The upcoming Bharat is your third film starring Salman Khan, after Sultan and Tiger Zinda Hai. In it, you take up the issue of discrimination on the basis of caste and religion. Why?
Predominantly, Bharat is about the morals and principles that this nation was built on, and the evolution of the country in the last 60 to 70 years. It is questioning the core essence of all that. It is trying to say that the nation is a family, and in a family, everyone is equal, irrespective of caste, colour or culture. Salman’s character is going through that wave [of change] and understanding it over a period of time. It is very contemporary in what it is trying to say, and [very relevant] to this time.
The film captures the evolution of Salman’s character over a period of 60 years. Was it easy to convince him to play this role?
He had seen Ode To My Father (the South Korean film on which Bharat is based). He was the one who told me to explore if [the film] had potential to become a big Indian film. After watching it, I told him, “Sir, there is a beautiful story there, but I will have to completely re-write and adapt it to the Indian socio-political context in terms of the relationships. And bring the whole tadka of commercial films with song, dance and drama.” He knew how drastically he had to work, not only on his physical appearance but also on his performance, because everything, from your speech pattern to the way you walk, changes. All those things are done very subtly. I also told him that I am not going to make him a frail old man, but a cool one. He liked the videos of 80-year-old wrestlers and gym instructors I showed him and was fascinated to know that there were people doing those things at that age.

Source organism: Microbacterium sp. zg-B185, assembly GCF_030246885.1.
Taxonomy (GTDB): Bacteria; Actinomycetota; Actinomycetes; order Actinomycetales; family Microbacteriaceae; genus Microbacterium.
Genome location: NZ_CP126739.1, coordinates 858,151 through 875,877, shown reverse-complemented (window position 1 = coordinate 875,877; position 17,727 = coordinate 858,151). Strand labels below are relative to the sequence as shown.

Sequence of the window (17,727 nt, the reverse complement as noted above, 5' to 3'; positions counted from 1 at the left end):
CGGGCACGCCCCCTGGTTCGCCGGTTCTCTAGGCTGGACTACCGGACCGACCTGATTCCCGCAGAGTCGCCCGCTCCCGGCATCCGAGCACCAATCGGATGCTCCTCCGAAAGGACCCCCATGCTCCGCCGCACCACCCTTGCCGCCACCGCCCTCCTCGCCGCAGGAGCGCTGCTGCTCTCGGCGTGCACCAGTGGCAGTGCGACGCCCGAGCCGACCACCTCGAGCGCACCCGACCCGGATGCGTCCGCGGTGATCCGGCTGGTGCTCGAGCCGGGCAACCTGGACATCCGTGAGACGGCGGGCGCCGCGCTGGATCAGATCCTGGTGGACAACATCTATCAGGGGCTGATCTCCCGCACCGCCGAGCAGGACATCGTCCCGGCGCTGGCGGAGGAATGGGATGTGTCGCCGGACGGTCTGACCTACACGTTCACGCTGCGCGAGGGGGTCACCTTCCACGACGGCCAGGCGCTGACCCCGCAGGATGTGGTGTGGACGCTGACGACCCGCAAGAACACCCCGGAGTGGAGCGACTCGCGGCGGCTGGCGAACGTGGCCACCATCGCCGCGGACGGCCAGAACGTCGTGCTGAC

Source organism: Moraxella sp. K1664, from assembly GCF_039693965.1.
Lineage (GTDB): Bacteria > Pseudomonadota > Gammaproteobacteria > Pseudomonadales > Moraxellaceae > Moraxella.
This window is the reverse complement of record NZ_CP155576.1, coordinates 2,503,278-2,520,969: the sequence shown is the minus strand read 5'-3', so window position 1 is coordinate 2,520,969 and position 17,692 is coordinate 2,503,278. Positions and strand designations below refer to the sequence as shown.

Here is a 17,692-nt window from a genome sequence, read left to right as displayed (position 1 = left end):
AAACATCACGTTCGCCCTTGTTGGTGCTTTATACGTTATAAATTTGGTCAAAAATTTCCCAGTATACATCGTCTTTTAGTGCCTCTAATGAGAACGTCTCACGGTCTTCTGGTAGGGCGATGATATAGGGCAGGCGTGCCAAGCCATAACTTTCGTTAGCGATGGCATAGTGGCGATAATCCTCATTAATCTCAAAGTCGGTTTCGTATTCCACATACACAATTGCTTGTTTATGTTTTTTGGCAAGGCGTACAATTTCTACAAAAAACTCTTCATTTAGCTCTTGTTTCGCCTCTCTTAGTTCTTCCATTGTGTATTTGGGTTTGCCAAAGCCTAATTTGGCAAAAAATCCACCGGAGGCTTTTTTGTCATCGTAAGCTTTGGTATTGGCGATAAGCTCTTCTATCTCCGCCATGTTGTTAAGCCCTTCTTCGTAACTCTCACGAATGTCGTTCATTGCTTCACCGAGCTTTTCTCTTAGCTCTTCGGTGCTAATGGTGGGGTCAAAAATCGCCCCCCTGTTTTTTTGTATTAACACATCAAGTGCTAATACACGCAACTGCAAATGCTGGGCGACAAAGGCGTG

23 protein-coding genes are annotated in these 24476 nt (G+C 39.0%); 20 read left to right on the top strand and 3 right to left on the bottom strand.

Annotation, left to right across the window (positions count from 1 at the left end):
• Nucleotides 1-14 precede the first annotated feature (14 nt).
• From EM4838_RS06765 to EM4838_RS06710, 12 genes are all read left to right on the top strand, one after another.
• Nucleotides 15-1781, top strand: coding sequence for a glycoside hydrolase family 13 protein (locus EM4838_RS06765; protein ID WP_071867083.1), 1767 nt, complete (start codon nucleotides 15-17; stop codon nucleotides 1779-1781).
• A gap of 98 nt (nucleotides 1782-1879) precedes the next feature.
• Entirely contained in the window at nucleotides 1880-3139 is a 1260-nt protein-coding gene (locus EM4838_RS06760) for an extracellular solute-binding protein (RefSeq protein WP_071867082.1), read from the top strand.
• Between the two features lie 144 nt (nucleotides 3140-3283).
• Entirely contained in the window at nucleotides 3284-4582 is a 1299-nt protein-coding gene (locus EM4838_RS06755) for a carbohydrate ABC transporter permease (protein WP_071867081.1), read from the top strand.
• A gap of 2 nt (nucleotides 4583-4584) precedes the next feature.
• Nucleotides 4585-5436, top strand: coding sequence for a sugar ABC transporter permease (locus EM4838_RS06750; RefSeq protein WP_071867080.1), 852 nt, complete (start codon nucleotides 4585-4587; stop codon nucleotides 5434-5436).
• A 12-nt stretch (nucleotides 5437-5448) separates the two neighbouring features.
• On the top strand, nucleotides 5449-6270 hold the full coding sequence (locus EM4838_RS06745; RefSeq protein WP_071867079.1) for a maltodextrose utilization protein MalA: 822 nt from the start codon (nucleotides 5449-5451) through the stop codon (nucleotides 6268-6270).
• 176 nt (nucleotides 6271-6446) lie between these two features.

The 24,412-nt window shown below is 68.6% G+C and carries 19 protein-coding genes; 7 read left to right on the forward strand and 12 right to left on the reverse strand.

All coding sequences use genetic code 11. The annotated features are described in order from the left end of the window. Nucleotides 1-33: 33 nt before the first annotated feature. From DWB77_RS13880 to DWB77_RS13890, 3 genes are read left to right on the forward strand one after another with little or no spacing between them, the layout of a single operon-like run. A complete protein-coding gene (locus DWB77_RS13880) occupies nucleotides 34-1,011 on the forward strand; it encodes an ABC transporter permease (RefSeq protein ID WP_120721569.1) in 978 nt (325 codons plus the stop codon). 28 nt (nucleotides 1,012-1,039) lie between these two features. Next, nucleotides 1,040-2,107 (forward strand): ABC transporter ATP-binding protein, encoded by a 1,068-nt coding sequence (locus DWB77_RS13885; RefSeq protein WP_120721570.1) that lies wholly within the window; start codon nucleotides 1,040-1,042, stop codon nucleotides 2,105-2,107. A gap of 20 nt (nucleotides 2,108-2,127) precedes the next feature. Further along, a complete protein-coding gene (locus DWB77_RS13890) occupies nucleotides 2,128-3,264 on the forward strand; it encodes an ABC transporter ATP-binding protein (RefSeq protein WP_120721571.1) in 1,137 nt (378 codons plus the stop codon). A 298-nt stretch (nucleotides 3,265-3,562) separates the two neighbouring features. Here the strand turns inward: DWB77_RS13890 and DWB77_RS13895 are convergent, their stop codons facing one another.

You said it was imperative to use dance, drama, music and masala because you were adapting the original for the Indian audience. Is that because it stars Salman Khan or because they are a necessity in any Indian film?
It is a necessity that I, as a filmmaker, bring to a film. Every filmmaker has his strengths and weaknesses. I go by my gut. If I am making a celebratory film about my nation, I should at least see that celebration on the screen. I am very proud to be part of a film fraternity which celebrates song, dance, drama and action. I am a quintessential fan of that. The best films—whether Mughal-e-Azam, Mother India, Sholay or Lagaan—are very celebratory.